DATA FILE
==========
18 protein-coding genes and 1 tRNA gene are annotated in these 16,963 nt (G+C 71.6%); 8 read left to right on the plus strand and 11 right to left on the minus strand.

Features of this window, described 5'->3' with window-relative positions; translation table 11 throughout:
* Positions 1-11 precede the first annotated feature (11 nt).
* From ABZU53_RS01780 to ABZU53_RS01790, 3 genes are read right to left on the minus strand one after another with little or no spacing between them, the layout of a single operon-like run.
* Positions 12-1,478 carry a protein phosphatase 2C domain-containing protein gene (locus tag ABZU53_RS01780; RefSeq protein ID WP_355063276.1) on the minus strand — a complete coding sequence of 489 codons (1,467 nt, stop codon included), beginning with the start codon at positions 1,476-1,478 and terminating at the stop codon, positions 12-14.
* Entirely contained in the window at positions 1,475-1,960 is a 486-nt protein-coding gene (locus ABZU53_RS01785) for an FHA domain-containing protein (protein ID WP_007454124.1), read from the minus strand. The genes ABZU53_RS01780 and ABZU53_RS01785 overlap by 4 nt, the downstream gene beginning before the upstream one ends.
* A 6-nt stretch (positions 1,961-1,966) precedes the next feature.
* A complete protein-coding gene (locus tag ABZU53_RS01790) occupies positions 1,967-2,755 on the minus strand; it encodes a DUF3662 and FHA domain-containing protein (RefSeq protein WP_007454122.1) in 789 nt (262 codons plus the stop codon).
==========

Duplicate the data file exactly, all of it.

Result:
18 protein-coding genes and 1 tRNA gene are annotated in these 16,963 nt (G+C 71.6%); 8 read left to right on the plus strand and 11 right to left on the minus strand.

Features of this window, described 5'->3' with window-relative positions; translation table 11 throughout:
* Positions 1-11 precede the first annotated feature (11 nt).
* From ABZU53_RS01780 to ABZU53_RS01790, 3 genes are read right to left on the minus strand one after another with little or no spacing between them, the layout of a single operon-like run.
* Positions 12-1,478 carry a protein phosphatase 2C domain-containing protein gene (locus tag ABZU53_RS01780; RefSeq protein ID WP_355063276.1) on the minus strand — a complete coding sequence of 489 codons (1,467 nt, stop codon included), beginning with the start codon at positions 1,476-1,478 and terminating at the stop codon, positions 12-14.
* Entirely contained in the window at positions 1,475-1,960 is a 486-nt protein-coding gene (locus ABZU53_RS01785) for an FHA domain-containing protein (protein ID WP_007454124.1), read from the minus strand. The genes ABZU53_RS01780 and ABZU53_RS01785 overlap by 4 nt, the downstream gene beginning before the upstream one ends.
* A 6-nt stretch (positions 1,961-1,966) precedes the next feature.
* A complete protein-coding gene (locus tag ABZU53_RS01790) occupies positions 1,967-2,755 on the minus strand; it encodes a DUF3662 and FHA domain-containing protein (RefSeq protein WP_007454122.1) in 789 nt (262 codons plus the stop codon).